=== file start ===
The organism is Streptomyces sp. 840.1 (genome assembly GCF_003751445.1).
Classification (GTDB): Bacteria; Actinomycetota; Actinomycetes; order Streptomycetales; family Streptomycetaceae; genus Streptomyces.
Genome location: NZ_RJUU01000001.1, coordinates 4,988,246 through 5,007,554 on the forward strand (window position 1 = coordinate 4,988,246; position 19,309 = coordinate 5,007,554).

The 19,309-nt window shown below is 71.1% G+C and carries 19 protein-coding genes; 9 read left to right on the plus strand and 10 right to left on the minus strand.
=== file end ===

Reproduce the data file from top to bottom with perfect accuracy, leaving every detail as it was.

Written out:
The organism is Streptomyces sp. 840.1 (genome assembly GCF_003751445.1).
Classification (GTDB): Bacteria; Actinomycetota; Actinomycetes; order Streptomycetales; family Streptomycetaceae; genus Streptomyces.
Genome location: NZ_RJUU01000001.1, coordinates 4,988,246 through 5,007,554 on the forward strand (window position 1 = coordinate 4,988,246; position 19,309 = coordinate 5,007,554).

The 19,309-nt window shown below is 71.1% G+C and carries 19 protein-coding genes; 9 read left to right on the plus strand and 10 right to left on the minus strand.